The Washington PostDemocracy Dies in Darkness

How racist was our country? Take a look at the numbers.

Former United Nations ambassador Nikki Haley speaks at the Moms for Liberty Summit in Philadelphia. (Hannah Beier/For the Washington Post)
4 min

A Republican presidential primary campaign that has often focused on issues of race — Donald Trump’s “poisoning the blood” rhetoric, Ron DeSantis’s slavery curriculum in Florida and Nikki Haley’s initial failure to cite slavery as the cause of the Civil War — has now turned to this question: The lingering effects of systemic racism aside, has the country ever been racist?

As The Washington Post’s Mariana Alfaro and Maegan Vazquez report, Haley is doubling down on her claim that it has not. Haley has said for years that this isn’t a racist country, but she has extended that claim to cover 250 years of U.S. history.

“America has always had racism, but America has never been a racist country,” Haley’s campaign said in a statement Wednesday night.

Many people, including The Post’s Philip Bump, have unpacked the ways in which racism is ingrained in America’s past — and often in its official policies.

What Haley’s updated statement seems to suggest is an attempt to separate racism that has clearly existed in the United States from the country’s underlying character.

But as we digest that, it’s important to understand just how pervasive racist beliefs have been in the relatively recent past. A country, after all, is made up of its people, however much President Biden likes to say that “America is an idea.”

For that, we have polling dating back to the 1930s that provides insights, courtesy of the Roper Center’s great archive. Those polled at the time were disproportionately educated, White and male, but that also means the polling reflects how the most powerful demographic groups in the country felt. And depending on the question posed, a plurality or even a majority expressed racist views.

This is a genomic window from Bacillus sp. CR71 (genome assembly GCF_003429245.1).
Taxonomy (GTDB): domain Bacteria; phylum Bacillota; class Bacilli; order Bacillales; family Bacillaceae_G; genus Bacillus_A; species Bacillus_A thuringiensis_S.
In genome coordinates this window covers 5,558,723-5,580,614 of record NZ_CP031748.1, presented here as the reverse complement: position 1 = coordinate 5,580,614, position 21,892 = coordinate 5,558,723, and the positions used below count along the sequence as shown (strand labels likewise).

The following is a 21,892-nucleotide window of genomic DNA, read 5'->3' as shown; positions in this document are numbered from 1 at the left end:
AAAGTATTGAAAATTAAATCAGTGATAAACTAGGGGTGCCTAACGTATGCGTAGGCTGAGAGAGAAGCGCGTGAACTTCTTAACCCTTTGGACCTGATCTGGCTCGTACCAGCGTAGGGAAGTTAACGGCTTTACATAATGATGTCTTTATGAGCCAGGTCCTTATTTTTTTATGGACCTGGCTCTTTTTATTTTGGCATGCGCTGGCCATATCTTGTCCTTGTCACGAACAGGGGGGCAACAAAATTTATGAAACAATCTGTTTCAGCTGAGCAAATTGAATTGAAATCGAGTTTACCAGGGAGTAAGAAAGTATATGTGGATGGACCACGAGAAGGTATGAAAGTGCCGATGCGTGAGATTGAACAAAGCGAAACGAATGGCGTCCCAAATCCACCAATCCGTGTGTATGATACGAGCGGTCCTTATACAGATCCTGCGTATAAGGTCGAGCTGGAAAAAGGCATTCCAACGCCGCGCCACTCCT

What may be the oldest, extensive, detailed data we have on this topic comes from the National Opinion Research Center (NORC) in the 1940s. It found:

  • 47 percent of Americans said restaurants shouldn’t serve both White and Black customers (surveys back then generally used the word “negro” instead of “Black”).
  • 46 percent wouldn’t like being treated by a Black nurse.
  • 51 percent said White people should get the first shot at a job over a Black person.

Some other key findings around this period:

  • 63 percent said White and Black troops should be separated (Gallup, 1948).
  • A majority supported school segregation in the South (Life magazine, 1950).
  • 71 percent said Black people were less intelligent, and nearly half both agreed with that and said it was because they were born that way (Fortune magazine, 1939).
  • While 94 percent disapproved of how the Nazis treated Jewish people, nearly two-thirds said the persecution of Jews in Europe was entirely (11 percent) or partly (54 percent) the Jewish people’s own fault (Gallup, 1938).
  • Just 39 percent said Jewish people should be treated the same as all Americans; the rest preferred statements cautioning against Jews intermingling with others (11 percent), wanting to prevent Jews from gaining too much power in the business world (32 percent), or wanting to deport them to a “new homeland” (10 percent) (Fortune, 1939).
  • Americans were about evenly split on whether Jewish people “have too much power and influence in this country” (Office of Public Opinion Research, 1942).

Polling on these subjects really picked up in the 1960s, amid the rise of the civil rights movement. A 1965 Harris Poll found that, while few Americans would object to working with or sitting next to a Black person:

  • 37 percent would object to having a Black family live next door.
  • 85 percent would object to a friend or relative marrying a Black person.
  • 92 percent would object to their teenage daughter dating a Black person.
  • 41 percent agreed that Black people had less “native intelligence.”
  • 58 percent agreed that Black people had less ambition.

Around the same time, a 1968 NORC poll asked similar questions, breaking out how non-Black respondents felt. It found:

  • Most blamed Black people’s failure to achieve equality more on their lack of initiative (54 percent) than on restrictions imposed by White society (38 percent).
  • Most agreed that Whites had a right to keep Black people out of their neighborhoods, and that Black people “should respect that right.”
  • About three-fourths agreed that Black people “shouldn’t push themselves where they’re not wanted.”

This is an incomplete picture, in large part because we don’t have good data on where Americans stood for about two-thirds of our nation’s history. Given the trends and how the country treated Black people, in particular, racism almost surely was significantly more pervasive in the 1800s.

But we’re also talking about findings that aren’t too far in our nation’s past; about half of the numbers you see above reflect the country as it existed when both of our likely 2024 major-party presidential nominees were alive.